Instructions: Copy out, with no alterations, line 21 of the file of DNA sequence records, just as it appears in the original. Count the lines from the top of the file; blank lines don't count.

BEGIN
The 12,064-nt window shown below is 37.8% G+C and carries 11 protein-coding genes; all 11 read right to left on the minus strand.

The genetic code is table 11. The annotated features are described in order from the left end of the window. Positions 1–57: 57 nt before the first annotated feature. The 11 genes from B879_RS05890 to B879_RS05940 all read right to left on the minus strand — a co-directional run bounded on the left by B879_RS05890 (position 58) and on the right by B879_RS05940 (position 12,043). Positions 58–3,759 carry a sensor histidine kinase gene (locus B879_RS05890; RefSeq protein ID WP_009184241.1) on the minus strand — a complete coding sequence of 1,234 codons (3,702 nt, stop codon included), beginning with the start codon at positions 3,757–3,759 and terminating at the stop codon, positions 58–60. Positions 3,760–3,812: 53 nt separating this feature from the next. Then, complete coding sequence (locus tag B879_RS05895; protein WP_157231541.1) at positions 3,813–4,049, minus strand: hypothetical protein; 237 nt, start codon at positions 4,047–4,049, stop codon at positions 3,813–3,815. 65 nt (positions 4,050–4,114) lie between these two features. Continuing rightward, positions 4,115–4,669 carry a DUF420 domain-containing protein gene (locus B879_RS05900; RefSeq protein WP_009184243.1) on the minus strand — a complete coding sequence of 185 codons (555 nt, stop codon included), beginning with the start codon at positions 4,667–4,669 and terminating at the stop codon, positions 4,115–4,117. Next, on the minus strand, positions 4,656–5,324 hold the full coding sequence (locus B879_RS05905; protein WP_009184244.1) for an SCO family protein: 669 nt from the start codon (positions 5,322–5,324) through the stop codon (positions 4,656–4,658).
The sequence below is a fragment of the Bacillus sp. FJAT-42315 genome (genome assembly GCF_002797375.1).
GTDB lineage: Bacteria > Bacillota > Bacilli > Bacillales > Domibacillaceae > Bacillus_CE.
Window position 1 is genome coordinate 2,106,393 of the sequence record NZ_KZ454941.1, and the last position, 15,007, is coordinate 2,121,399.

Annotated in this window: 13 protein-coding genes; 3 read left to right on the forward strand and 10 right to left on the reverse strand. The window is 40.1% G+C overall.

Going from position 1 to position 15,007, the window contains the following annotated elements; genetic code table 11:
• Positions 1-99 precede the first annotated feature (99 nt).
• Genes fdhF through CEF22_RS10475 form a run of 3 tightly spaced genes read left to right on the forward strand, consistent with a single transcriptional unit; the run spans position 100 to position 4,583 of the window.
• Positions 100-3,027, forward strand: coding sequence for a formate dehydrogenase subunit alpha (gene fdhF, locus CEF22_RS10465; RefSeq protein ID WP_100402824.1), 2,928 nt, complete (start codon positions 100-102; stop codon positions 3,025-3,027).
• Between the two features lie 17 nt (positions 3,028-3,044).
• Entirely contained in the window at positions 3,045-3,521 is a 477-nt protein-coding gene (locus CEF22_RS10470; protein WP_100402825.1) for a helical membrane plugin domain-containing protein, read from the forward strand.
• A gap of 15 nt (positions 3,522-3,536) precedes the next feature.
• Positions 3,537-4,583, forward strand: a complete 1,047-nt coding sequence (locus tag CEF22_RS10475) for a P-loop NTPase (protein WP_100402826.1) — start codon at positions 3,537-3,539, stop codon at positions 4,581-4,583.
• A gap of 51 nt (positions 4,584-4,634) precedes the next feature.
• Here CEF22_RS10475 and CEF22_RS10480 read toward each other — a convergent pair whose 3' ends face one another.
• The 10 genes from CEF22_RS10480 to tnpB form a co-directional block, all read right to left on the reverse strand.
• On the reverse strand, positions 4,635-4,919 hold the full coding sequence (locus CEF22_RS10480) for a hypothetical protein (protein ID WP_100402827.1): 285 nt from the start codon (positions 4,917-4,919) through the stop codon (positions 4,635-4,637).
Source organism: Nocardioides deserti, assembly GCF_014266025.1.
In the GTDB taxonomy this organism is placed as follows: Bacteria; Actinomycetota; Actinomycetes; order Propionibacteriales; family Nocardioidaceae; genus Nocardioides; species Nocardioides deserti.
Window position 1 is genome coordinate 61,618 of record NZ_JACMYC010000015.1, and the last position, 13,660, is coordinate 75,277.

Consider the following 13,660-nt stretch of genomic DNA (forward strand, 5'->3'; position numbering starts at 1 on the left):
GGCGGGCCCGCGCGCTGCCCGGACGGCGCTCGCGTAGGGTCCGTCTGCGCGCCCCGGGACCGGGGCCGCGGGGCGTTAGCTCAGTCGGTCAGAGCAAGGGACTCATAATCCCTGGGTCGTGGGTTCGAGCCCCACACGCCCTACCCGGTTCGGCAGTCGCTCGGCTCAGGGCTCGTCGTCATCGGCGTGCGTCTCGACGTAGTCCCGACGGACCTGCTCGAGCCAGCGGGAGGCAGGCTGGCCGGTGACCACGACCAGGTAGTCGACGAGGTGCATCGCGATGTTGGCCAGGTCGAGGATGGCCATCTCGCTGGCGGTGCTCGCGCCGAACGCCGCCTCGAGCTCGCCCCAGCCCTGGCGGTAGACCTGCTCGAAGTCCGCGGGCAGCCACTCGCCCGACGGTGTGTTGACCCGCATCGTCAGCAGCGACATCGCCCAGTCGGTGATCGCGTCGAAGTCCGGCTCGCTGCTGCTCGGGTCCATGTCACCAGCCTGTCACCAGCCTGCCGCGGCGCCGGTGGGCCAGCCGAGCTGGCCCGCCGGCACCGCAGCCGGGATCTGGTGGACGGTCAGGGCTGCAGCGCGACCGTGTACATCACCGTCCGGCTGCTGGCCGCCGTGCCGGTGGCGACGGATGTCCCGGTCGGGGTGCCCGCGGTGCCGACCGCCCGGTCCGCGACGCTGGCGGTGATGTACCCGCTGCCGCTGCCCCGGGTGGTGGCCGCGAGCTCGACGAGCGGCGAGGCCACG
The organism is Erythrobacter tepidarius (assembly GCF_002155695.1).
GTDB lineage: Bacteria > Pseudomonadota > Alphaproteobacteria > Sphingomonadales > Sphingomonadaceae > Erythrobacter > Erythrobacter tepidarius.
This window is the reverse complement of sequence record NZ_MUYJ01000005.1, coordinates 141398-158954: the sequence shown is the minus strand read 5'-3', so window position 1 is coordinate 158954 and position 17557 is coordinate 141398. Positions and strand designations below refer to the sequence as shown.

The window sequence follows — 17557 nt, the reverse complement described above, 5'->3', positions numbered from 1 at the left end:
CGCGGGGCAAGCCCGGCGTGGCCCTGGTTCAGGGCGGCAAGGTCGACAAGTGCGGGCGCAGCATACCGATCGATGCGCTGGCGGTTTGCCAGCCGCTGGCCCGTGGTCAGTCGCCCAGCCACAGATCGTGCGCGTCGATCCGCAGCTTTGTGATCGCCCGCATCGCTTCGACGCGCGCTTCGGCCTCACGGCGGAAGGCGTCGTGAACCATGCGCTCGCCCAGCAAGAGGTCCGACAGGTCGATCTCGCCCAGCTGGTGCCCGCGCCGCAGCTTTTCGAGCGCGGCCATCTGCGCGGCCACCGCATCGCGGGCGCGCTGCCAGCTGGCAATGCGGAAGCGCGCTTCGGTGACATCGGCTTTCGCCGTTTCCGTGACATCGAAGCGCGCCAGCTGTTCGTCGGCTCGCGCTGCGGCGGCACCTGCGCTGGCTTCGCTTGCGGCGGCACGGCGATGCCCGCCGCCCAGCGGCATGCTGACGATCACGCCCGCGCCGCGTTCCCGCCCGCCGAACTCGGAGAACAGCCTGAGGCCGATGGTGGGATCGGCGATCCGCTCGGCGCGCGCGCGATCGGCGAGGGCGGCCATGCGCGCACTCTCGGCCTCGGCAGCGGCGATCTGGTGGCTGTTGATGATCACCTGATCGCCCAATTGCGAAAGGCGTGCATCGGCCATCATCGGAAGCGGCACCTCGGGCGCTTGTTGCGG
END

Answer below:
Window position 1 is genome coordinate 61,618 of record NZ_JACMYC010000015.1, and the last position, 13,660, is coordinate 75,277.